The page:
Google bought GIPS, a company which had developed many components required for RTC, such as codecs and echo cancellation techniques.
Google open sourced the technologies developed by GIPS and engaged with relevant standards bodies at the IETF and W3C to ensure industry consensus.
In May 2011, Ericsson built the first implementation of Web RTC.
Web RTC implemented open standards for real-time, plugin-free video, audio and data communication.
Each Media Stream Track has a kind ('video' or 'audio'), and a label (something like 'Face Time HD Camera (Built-in)'), and represents one or more channels of either audio or video.
In this case, there is only one video track and no audio, but it is easy to imagine use cases where there are more: for example, a chat application that gets streams from the front camera, rear camera, microphone, and a 'screenshared' application.
One of the last major challenges for the web is to enable human communication via voice and video: Real Time Communication, RTC for short.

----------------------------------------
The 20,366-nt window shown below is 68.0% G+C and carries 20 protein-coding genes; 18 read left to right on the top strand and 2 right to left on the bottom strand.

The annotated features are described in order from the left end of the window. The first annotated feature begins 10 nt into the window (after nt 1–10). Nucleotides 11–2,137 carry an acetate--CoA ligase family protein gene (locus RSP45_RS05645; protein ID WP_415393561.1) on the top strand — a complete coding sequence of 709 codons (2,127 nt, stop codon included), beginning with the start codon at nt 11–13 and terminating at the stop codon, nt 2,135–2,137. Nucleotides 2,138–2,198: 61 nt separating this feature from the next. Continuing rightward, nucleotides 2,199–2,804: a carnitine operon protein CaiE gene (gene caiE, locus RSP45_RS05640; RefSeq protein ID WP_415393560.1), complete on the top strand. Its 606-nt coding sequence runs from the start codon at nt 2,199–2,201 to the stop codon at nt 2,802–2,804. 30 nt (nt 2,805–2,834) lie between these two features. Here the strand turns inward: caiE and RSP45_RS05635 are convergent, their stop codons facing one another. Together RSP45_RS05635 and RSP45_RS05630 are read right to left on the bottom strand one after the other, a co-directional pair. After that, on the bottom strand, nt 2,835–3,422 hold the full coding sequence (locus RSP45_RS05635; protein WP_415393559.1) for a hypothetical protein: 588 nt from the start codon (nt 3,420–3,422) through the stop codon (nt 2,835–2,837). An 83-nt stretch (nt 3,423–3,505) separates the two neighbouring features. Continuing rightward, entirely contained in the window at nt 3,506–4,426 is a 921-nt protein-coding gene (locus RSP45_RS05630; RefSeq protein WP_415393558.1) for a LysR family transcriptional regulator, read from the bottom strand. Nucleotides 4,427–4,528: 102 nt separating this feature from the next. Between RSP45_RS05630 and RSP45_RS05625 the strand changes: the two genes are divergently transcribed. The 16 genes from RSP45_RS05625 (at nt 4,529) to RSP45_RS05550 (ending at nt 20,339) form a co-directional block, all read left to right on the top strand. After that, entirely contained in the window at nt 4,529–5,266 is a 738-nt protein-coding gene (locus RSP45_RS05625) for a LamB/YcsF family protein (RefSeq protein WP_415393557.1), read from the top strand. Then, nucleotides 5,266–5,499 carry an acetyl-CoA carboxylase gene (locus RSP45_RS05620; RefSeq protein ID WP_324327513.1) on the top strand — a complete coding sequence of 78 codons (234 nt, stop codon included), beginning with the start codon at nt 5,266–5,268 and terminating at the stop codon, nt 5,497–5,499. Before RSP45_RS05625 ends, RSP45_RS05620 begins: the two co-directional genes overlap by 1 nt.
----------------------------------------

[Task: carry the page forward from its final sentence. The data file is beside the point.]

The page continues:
RTC should be as natural in a web application as entering text in a text input.
Note that screen capture requires HTTPS and should only be used for development due to it being enabled via a command line flag as explaind in this discuss-webrtc post.
Web RTC uses RTCPeer Connection to communicate streaming data between browsers (aka peers), but also needs a mechanism to coordinate communication and to send control messages, a process known as signaling.
The need was real: The guiding principles of the Web RTC project are that its APIs should be open source, free, standardized, built into web browsers and more efficient than existing technologies.